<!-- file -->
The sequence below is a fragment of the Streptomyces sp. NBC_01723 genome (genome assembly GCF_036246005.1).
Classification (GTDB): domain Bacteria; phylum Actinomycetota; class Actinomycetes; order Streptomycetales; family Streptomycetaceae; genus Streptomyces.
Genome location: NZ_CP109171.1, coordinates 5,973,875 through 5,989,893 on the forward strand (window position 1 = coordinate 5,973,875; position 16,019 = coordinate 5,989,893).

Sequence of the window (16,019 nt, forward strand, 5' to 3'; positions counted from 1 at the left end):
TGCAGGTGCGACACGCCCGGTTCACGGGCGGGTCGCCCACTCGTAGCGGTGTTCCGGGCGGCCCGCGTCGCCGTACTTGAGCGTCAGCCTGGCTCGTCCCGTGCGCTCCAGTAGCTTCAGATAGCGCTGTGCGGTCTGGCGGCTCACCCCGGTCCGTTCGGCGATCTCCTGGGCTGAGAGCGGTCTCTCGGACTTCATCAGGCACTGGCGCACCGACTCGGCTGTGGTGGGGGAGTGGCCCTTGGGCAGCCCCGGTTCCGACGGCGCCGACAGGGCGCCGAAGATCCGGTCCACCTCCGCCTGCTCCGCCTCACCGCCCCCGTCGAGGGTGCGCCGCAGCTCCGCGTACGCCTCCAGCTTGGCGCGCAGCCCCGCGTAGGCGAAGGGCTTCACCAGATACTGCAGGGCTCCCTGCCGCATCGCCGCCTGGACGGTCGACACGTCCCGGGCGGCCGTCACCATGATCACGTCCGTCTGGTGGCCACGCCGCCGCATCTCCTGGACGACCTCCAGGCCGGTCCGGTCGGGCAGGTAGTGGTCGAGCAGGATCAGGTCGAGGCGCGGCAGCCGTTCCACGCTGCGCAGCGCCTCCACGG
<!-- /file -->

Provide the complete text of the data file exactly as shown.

The sequence below is a fragment of the Streptomyces sp. NBC_01723 genome (genome assembly GCF_036246005.1).
Classification (GTDB): domain Bacteria; phylum Actinomycetota; class Actinomycetes; order Streptomycetales; family Streptomycetaceae; genus Streptomyces.
Genome location: NZ_CP109171.1, coordinates 5,973,875 through 5,989,893 on the forward strand (window position 1 = coordinate 5,973,875; position 16,019 = coordinate 5,989,893).

Sequence of the window (16,019 nt, forward strand, 5' to 3'; positions counted from 1 at the left end):
TGCAGGTGCGACACGCCCGGTTCACGGGCGGGTCGCCCACTCGTAGCGGTGTTCCGGGCGGCCCGCGTCGCCGTACTTGAGCGTCAGCCTGGCTCGTCCCGTGCGCTCCAGTAGCTTCAGATAGCGCTGTGCGGTCTGGCGGCTCACCCCGGTCCGTTCGGCGATCTCCTGGGCTGAGAGCGGTCTCTCGGACTTCATCAGGCACTGGCGCACCGACTCGGCTGTGGTGGGGGAGTGGCCCTTGGGCAGCCCCGGTTCCGACGGCGCCGACAGGGCGCCGAAGATCCGGTCCACCTCCGCCTGCTCCGCCTCACCGCCCCCGTCGAGGGTGCGCCGCAGCTCCGCGTACGCCTCCAGCTTGGCGCGCAGCCCCGCGTAGGCGAAGGGCTTCACCAGATACTGCAGGGCTCCCTGCCGCATCGCCGCCTGGACGGTCGACACGTCCCGGGCGGCCGTCACCATGATCACGTCCGTCTGGTGGCCACGCCGCCGCATCTCCTGGACGACCTCCAGGCCGGTCCGGTCGGGCAGGTAGTGGTCGAGCAGGATCAGGTCGAGGCGCGGCAGCCGTTCCACGCTGCGCAGCGCCTCCACGG